Have I mentioned how much I like the locks? This was a great place to stay. Very quiet and peaceful. At this particular lock, the staff commute in by boat in the morning, as the only other access is via a logging road.

So, we prepared to go down:

(I'd just like to point out the location of my coffee right now. In my hand. 'Cause that was a good place for it)
We made it down the lock, with the only incident being that by the time we reached the bottom, instead of my coffee being in my cup, it was all over the foredeck.
This lock was a HUGE drop, and I felt slightly claustrophobic as we decended.
Chuck elected to walk down, so she got to photograph our descent:

(I'd like to point out the presense of COFFEE on the deck right now)

We made it down, and Hubby made me a new cup of coffee.
We then continued our leisurly motor through the locks.

Here's how Buddy spent his day:

And how Chuck spent hers:


Until we got to the marine Railroad.

Everyone woke up for that one.

After the railroad, Buddy was sleepy, so his sister took him below to have a nap:

I'd like you all to notice WHO'S eyes are OPEN and WHO'S are CLOSED!!
From here we motored out to Georgian Bay, and on to Doral Marine Resort.

Wednesday, 9 September 2009

Vacation Stories - Part One

So, we packed up our boat with everything we thought we would need and then some. You remember those cartoons, where there is too much stuff and too little space, but the character puts everything is a suitcase, and then they show the suitcase with everything neatly folded and fitting properly???

That's what the boat was like, except for the neatly folded and fitting properly.

When we left, this was what the boat looked like:

That's where the playpen usually goes. Buddy got to cuddle with Mommy and Daddy for the first few nights until we had things sorted out a little better. I didn't take a picture of the aft berth, but it was just as bad.

Buddy spent much of the first day like this:

And this:

Chuckles spent the first day doing this:
Mommy spent her day doing this:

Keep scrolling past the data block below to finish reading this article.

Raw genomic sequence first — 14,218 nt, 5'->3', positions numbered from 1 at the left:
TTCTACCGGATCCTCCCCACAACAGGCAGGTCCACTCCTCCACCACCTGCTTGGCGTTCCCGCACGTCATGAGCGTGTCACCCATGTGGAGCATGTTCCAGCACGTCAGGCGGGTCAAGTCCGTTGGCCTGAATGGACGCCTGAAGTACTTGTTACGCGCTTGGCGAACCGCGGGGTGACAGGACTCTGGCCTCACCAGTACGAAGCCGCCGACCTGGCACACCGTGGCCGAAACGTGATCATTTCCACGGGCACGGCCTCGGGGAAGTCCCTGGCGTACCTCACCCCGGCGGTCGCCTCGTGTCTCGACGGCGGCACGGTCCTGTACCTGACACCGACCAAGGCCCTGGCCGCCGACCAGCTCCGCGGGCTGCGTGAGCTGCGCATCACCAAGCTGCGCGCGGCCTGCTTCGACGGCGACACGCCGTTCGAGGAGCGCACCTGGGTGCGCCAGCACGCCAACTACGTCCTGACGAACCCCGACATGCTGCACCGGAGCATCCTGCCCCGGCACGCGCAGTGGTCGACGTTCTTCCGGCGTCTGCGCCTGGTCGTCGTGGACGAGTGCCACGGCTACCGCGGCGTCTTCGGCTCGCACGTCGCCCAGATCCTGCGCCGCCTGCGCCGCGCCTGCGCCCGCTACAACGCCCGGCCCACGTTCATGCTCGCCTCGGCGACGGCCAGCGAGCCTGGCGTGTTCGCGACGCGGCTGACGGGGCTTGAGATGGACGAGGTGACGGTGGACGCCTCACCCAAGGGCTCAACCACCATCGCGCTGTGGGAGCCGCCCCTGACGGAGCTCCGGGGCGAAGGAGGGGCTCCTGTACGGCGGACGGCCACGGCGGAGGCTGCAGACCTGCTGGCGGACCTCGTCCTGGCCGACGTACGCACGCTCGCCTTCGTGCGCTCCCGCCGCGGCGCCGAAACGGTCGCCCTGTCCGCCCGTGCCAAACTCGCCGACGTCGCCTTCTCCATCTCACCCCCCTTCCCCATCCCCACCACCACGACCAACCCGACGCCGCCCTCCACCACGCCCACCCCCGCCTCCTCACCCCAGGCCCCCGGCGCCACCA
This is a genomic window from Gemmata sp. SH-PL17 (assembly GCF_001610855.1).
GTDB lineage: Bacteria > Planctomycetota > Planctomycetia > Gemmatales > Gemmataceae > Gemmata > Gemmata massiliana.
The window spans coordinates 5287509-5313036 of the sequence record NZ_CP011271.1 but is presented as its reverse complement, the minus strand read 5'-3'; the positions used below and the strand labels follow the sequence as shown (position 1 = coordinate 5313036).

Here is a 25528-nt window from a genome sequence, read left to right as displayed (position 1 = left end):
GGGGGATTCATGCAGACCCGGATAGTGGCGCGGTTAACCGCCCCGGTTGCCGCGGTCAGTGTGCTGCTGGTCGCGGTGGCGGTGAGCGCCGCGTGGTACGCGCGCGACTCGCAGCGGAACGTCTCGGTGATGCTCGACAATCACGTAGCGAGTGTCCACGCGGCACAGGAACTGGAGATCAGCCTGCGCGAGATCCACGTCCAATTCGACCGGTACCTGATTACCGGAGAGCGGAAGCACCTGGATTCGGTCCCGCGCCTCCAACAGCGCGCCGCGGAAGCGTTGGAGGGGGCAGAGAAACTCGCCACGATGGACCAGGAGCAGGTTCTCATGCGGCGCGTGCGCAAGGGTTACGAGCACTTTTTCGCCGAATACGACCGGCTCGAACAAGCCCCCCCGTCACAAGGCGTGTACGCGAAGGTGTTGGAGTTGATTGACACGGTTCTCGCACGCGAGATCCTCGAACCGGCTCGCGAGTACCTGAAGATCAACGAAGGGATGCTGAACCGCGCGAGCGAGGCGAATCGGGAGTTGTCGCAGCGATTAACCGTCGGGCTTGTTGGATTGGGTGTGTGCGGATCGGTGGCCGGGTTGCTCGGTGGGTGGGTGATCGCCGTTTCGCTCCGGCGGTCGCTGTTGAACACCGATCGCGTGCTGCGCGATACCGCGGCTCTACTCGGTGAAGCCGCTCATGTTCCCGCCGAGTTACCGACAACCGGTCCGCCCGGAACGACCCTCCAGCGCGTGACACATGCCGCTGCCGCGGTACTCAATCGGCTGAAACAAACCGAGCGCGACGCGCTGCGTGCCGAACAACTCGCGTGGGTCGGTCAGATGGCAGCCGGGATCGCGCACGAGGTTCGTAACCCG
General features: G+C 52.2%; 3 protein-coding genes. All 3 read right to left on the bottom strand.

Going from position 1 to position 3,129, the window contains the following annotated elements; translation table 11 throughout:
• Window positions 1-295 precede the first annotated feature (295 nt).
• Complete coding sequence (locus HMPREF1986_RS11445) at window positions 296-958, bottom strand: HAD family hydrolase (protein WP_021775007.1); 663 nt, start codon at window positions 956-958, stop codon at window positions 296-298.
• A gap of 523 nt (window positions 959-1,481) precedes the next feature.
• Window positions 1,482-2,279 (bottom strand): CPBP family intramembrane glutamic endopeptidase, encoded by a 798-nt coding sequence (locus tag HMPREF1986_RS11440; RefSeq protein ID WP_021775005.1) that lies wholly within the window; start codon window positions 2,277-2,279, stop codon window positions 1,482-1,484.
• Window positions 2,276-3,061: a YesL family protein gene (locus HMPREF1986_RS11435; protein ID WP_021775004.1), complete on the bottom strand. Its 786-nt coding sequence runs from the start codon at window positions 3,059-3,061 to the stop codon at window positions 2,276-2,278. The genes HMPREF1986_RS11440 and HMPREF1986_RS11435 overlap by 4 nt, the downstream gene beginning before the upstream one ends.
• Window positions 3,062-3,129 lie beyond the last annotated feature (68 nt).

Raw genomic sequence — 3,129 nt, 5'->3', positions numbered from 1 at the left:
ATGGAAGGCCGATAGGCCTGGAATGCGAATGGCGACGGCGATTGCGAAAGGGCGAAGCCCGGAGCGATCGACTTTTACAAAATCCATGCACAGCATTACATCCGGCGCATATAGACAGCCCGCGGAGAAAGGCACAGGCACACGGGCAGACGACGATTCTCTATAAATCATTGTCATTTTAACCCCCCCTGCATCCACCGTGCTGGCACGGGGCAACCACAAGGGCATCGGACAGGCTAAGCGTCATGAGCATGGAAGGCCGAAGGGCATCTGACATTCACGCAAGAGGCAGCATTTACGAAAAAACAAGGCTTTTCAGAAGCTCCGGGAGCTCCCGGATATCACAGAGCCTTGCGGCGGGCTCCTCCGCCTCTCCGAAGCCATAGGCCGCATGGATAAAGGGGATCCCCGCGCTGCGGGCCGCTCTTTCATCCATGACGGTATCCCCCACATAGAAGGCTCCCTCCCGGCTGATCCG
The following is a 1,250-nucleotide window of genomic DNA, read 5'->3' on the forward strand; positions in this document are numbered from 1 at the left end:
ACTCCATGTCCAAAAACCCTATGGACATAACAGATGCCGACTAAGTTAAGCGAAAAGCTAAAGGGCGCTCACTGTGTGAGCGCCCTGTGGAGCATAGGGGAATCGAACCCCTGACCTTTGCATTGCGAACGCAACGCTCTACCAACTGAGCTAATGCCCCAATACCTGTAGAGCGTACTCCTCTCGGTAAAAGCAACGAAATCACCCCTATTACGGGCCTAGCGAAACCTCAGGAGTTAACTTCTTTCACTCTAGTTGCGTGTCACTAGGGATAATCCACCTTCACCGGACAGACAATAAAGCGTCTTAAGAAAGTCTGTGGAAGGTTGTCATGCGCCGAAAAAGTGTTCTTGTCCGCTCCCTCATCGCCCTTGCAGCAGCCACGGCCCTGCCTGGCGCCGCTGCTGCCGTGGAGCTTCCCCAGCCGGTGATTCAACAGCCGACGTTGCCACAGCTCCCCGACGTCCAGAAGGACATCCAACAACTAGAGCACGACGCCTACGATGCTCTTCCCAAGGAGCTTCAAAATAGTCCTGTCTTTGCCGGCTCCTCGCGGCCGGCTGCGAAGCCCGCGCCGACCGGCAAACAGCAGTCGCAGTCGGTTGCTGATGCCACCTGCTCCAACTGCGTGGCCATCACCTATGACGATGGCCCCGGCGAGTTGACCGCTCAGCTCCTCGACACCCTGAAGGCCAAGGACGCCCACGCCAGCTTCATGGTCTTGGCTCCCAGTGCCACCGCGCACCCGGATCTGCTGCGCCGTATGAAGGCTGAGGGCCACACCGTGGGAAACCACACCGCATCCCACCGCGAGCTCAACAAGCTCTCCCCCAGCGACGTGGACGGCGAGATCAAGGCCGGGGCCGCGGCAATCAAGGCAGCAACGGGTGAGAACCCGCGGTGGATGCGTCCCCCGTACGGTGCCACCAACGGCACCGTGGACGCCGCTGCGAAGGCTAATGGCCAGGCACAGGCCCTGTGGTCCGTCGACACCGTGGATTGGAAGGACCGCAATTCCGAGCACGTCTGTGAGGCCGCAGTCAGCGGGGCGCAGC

While Daddy was busy driving:

A few days in, we did manage to get things squared away better. Going through the locks was great, it was nice and peaceful. We left during a heat wave, but the temperature dropped perceptibly when we left the open lake and entered the canal system.

Tuesday, 8 September 2009

Hawkestone Regatta

Well, after our many “adventures” on vacation, I had to get myself psyched up for the annual labour day weekend regatta. 4 races in 3 days, and as of the day before the races I still hadn’t put the boom back on the boat. Too busy licking my wounds, and fixing stuff around the house that had been neglected in our pre-vacation preparation.

Friday night, I took all the “Camper-crap” off the boat, and got her close to race ready, put the boom on, and motored across the lake to the Barrie Marina. Arrived at 2:30 AM and joined the raft-up, then crashed.

At 07:by-God-30 some prick woke up the fleet for breakfast. I stumbled to the clubhouse for coffee and eggs, then returned to the boat and realized I hadn’t checked the rig since raising the mast. A quick tweak here and there, and the rig was close to right for racing, then it was off to the skipper’s meeting.

At the skipper’s meeting , I received my flags for previous races, a first, second and third, and felt pretty happy with myself, then it was the instructions for today’s race. The day would start with a windward-leeward race, followed by a medium distance race to Hawkestone Yacht Club. Due to light winds, courses would be shortened if necessary.

I don’t remember much of the windward-leeward course. I think I started middle of the pack, and worked hard to hold position, but this is usually my worst race of the season, so I didn’t expect much. Some of my fiercest competition (“I am Canadian”) finished ahead of me, but I was happy when I finished the race in what looked like a decent position. After the race, I hove to and waited for the start of the second race.

Race 2 was the distance race from Barrie to Hawkestone Yacht Club. Only 6 boats were entered in my division, but I hoped I would do well in this one. In light winds, Iris tends to do well, and our tacking angles and strategies were working OK. The race would have a struggle to windward in Kempenfelt Bay (about 15 miles long and only a mile or so wide) then we would skirt the North shore of Lake Simcoe to reach HYC.

The race committee blasted out the pre-start warning, and I moved to the preferred end of the line, getting ready for “the ultimate start sequence” I thought I had it too, until, with less than 2 minutes to start, I realized that I was on the leeward end of the line, in the dirty air of every boat in the race. I ended up crossing the line behind the rest of the fleet. A dismal start, with both classes beating me through the start, and heading up the bay ahead while I sat alone, trying to get traction in their dirty air.